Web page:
Thursday, April 17, 2008
As a doctor, I know that many researchers justify the use of animals in experimental research by citing their genetic similarities to humans ["In U.S., Few Alternatives to Testing on Animals," front page, April 12].
However, our shared potential for mental and physical suffering is just one reason for us to urgently seek alternatives to animal experiments.
Mice and rats used in experimentation demonstrate learned helplessness, a form of depression also seen in victims of domestic violence. Even when they are merely being handled, mice become distressed. Dogs, nonhuman primates, mice and other animals are similar to us in demonstrating fear and empathy. And what about the risk to humans? About 92 percent of all drugs that pass preclinical testing on animals fail in human clinical trials. Of the 8 percent of drugs that receive Food and Drug Administration approval, half are later withdrawn from the market or have significant side effects that were not identified during animal experimentation.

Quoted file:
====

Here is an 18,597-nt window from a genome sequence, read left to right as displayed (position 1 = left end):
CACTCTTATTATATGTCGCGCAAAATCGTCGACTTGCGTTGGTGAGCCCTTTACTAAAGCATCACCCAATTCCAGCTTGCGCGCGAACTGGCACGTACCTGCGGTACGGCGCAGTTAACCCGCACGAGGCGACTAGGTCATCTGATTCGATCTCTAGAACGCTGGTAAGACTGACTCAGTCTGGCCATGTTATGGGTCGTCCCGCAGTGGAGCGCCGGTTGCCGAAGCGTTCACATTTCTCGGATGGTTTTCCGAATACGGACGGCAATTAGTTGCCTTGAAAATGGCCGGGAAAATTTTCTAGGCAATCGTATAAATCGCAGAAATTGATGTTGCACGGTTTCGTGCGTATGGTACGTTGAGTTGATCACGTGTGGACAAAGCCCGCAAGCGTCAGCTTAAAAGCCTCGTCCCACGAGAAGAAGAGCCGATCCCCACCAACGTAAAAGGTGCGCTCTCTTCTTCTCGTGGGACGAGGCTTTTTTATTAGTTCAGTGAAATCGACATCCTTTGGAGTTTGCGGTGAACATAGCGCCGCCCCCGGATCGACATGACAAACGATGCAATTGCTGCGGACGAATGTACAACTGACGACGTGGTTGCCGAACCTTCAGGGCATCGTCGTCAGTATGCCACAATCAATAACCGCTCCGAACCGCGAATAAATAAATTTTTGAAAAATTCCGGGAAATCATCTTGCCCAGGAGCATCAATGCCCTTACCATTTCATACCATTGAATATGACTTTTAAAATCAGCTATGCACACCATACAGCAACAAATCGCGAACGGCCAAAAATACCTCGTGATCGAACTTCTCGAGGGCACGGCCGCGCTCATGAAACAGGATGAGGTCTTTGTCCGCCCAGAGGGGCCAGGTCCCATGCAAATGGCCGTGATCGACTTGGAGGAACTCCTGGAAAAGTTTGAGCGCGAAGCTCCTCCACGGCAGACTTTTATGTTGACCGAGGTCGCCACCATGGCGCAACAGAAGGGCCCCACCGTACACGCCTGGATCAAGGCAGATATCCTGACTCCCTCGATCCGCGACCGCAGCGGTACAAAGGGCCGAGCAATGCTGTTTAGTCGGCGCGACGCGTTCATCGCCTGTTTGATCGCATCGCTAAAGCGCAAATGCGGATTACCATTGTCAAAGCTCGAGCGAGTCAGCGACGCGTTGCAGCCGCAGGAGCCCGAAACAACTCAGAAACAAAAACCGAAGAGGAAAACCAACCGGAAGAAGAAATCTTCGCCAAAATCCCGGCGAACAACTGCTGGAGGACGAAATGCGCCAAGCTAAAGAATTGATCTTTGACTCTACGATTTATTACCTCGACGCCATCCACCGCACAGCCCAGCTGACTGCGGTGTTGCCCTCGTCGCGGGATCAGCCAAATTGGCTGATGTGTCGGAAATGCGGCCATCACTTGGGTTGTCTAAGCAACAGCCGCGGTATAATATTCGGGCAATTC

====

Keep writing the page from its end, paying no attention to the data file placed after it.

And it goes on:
It's time to hold the feet of the federal agencies charged with safety and toxicity testing to the proverbial fire. A new promise by the U.S. government to move away from toxicity testing on animals over the next five years is a good start -- but we cannot forget the urgency involved for us and the animals.
Director of Research Policy
for Responsible Medicine